Large reclaimed steel trusses from the Ford assembly plant are included in the design as gateways to the two parks located at opposite ends of the development. These were just part of the special detailing for the project to give it a historic sense of place, added to the design by Paula Rees' placemaking design firm Foreseer.


Waste No More

In four years' time, Copley Wolff's work included a complete streetscape plan as well as the design of a public plaza/park, two parks, and roof deck amenity spaces, one including a pool.


Most of this was retail, and then in time restaurants moved in along with some commercial and residential.

"But this one particular corner was just really isolated and empty," Arbaugh remembers. "And there is a ton of demand for residential so they chose Assembly Row to provide some of that."

Branching Out
The work on the street grid construction for the new development proceeded in two phases.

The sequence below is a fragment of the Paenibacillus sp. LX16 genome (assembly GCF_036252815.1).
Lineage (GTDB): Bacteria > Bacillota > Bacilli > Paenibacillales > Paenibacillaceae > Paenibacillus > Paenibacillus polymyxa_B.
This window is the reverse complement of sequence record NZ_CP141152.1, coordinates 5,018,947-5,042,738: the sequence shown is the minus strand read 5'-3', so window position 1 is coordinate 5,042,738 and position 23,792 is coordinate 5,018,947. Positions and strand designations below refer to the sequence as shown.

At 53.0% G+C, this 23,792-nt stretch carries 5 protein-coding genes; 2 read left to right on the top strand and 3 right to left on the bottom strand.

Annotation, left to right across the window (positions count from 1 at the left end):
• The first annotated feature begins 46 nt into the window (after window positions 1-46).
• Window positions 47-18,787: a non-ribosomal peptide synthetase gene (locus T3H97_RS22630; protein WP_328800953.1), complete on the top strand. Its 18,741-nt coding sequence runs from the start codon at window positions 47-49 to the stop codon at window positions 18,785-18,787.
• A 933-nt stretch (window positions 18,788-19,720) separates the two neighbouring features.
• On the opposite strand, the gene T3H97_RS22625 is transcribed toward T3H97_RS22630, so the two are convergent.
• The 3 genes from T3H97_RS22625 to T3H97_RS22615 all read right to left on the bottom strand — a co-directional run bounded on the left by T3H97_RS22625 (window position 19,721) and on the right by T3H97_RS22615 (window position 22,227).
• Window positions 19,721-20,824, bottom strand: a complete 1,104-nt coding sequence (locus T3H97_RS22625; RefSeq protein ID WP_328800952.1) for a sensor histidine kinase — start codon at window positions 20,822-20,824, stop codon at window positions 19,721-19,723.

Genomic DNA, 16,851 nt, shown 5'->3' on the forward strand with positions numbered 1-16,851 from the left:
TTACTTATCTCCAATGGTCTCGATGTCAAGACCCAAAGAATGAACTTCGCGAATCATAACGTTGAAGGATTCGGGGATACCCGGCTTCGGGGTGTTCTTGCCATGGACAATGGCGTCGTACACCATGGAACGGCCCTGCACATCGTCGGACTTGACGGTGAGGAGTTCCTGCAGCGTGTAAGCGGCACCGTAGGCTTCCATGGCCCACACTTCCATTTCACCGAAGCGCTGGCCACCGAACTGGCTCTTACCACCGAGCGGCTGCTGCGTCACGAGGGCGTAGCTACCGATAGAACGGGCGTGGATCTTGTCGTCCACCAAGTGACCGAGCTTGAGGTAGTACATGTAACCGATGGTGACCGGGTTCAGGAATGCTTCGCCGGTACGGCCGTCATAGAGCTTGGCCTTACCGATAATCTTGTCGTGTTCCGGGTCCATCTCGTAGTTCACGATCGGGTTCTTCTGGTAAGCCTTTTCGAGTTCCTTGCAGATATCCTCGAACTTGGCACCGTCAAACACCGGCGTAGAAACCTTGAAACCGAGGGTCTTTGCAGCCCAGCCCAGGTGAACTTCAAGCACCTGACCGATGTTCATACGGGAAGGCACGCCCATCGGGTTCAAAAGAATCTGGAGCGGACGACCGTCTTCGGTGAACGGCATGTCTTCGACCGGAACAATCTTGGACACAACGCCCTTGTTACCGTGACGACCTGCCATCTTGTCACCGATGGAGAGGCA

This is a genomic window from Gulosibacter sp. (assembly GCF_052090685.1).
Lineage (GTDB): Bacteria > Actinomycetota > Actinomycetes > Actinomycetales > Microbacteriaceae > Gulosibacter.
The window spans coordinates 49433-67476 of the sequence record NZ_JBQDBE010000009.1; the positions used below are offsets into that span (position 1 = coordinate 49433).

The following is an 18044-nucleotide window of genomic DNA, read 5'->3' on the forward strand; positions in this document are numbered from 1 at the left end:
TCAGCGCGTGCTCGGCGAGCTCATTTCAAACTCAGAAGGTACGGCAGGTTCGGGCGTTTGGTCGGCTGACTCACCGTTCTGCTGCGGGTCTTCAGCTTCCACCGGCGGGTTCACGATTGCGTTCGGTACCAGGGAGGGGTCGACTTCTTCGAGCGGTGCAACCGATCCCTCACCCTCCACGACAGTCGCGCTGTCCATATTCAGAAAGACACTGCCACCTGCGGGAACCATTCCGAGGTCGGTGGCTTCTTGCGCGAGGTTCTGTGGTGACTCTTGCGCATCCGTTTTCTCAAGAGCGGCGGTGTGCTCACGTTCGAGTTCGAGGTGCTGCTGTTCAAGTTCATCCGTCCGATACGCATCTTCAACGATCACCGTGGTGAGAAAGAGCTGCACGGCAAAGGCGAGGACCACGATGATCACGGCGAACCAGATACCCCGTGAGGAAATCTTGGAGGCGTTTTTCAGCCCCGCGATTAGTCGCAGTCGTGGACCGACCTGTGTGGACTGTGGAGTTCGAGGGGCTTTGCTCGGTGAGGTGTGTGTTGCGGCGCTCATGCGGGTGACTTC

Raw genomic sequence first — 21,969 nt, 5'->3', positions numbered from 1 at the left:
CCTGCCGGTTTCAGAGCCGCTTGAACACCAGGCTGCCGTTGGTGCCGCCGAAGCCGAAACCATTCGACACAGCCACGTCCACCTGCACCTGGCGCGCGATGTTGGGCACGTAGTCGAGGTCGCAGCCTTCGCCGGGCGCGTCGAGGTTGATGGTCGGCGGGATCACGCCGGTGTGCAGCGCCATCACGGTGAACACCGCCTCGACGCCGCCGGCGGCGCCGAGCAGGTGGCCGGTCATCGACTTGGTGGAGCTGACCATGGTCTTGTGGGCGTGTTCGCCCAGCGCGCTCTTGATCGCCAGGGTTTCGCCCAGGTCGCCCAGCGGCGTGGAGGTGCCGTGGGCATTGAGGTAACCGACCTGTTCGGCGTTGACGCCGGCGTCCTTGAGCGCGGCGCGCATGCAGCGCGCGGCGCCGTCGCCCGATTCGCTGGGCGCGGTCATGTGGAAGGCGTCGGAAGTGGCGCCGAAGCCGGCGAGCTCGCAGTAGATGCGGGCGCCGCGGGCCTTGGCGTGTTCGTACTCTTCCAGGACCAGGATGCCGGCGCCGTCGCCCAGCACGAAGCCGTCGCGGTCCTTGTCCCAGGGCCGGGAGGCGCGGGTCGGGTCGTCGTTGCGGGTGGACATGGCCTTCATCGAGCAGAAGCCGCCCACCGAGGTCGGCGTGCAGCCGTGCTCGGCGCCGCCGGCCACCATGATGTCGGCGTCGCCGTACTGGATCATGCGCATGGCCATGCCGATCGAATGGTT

"We were contracted for phase one and they continued on with us for phase two," says Copley. "And we have also been involved in some of the other developments in each of the phases. They like the team that they have so we have just been continuing on with the team."

The first phase included a major park, Baxter Riverfront Park, and the establishment of the first two or three commercial blocks as well as a little plaza area.

The second phase pushed the street grid out toward a Massachusetts Bay Transit Authority station. These streetscapes feature ornamental plantings, shade trees, sitting areas, a public plaza, a linear park and Somerville's first woonerf street, which offers shared space for a variety of uses.



Waste No More

The public plaza, located between the first two blocks of the development, encompasses materials such as wood decking and benches, Adirondack chairs made from recycled plastic, softer furnishings, pavers and seat walls of Boston blend fieldstone which makes for a fully accessible, functioning space. Ornamental planters, low-maintenance evergreen and seasonal plants, artwork and outdoor heaters complete the space. To enhance usability of the area in all seasons, large canopy trees such as elm, red oak or red maple are located at seating areas to provide shade.


Waste No More

Waste No More